2006-12-11

Cheapskate philosophizer's Iraq withdrawal plan

There seems to be a gradual acceptance that some kind of withdrawal of American forces from Iraq is in the offing. But how can we do it without endangering the Iraqi people even more than they are currently in danger? Or without, in the words of Iraqi President Jalal Talabani, somehow threatening his people's sovereignty?

I believe there is a way to do it that is extremely simple, suggested by a story in this morning's New York Times and elsewhere reporting that for various reasons, Iraq is not spending the money it earns from the sale of its oil. Apparently the money is starting to roll in, but through fear, greed, or incompetence, over 20 billion has not been spent so far.

There are many reasons why the pressure is building to withdraw our troops, and the cost is only one of them. Yet the cost of our involvement may be the key to us getting out.

Here's one random philosophizer's plan for getting us out of there.

First, establish a timetable for a phased withdrawal: I suggest one US federal fiscal year, but any other fairly brief interval would be fine. Within this withdrawal window, set additional milestones each quarter. But the withdrawal is not directly that of US troops, but rather the withdrawal of US financing for the occupation. That is, each quarter, America cuts its financial backing for Iraqi nation-building by 1/4. If Iraq steps up and covers the tab, then no troops would need to leave, but if they don't then US commanders would have to make whatever adjustments they considered optimal while reducing the cost of their presence to 3/4, then 1/2, then 1/4.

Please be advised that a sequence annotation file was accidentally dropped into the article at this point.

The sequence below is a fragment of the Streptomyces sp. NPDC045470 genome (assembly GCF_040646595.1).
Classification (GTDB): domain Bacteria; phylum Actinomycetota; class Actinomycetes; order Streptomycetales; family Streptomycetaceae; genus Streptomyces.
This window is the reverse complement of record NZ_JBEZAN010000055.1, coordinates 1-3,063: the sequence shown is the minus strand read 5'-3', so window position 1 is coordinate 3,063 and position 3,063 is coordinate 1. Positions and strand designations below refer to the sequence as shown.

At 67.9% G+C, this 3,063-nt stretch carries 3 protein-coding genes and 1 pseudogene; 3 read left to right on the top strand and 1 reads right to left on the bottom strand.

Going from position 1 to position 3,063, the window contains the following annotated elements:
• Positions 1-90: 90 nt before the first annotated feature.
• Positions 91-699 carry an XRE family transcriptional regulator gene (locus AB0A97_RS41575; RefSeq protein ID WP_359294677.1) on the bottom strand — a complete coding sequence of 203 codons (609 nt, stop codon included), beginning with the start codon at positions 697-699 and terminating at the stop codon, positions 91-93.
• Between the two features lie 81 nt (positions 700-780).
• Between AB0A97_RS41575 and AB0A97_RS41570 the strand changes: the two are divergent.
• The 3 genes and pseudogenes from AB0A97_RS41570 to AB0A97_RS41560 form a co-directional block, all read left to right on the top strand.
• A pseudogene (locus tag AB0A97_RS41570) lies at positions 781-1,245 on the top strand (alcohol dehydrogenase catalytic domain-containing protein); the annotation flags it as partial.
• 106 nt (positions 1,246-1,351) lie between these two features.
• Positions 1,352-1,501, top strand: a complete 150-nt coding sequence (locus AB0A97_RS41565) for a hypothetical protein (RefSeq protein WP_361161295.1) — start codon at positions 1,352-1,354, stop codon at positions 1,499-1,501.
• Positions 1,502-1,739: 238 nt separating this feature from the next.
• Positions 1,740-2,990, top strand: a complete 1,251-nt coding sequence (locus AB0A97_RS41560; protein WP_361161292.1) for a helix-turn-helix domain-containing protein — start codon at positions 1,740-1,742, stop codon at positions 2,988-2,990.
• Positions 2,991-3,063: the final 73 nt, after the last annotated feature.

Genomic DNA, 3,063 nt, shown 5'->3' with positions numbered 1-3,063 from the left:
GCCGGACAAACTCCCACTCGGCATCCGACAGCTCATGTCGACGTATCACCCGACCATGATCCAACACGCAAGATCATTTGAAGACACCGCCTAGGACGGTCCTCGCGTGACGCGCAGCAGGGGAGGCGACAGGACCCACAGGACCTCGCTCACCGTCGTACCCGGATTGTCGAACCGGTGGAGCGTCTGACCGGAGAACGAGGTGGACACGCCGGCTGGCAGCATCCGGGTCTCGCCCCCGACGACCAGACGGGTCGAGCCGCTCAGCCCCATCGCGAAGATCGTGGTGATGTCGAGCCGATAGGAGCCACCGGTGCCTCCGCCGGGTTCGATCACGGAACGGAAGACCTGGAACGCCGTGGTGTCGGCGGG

At the end of the one-year period, the US contribution would be reduced to the level of conventional, long-term financial aid to an important ally, and Iraq would be expected to pay the full cost of US occupation and security forces.

What this does is to move the question away from the emotional "support the troops" rhetoric and over to that American specialité, bean counting. It also enforces rather than weakens Iraqi sovereignty, because it puts the ball firmly in their court. US forces are willing to back up the pledges made by Bushco in our name, but the American people would no longer, after the transitional year, agree to pay for it. If the Iraqi government wants us to stay, then they can pay for it by selling oil (to us or to others). In other words, the Iraqis get to decide how much US involvement remains in their country.

To prevent various absurd scenarios, it would probably be wise to set a limit on how long actual US troops could remain even while supported by Iraqis, say, two additional years. But even in that case, the Iraqis could continue to maintain and support a presence of American civilian forces by contracting directly with one of the mercenary or construction groups already heavily used by the US government, such as Blackwater or Halliburton.

What I suspect is that when it comes down to a choice between better roads, schools, electric services, and so on, the Iraqis will vote with their pocketbooks and we will rapidly cease to be an occupying power in the Middle East.

1 comment:

The Ripper said...

Great post, thanks. Don't know if you've seen these two short videos from Iraq yet or not, but both show the US Military engaging in some very dubious actions. I have them up on my site at www.minor-ripper.blogspot.com ..You have to wonder what these soldiers were thinking when videotaping this stuff...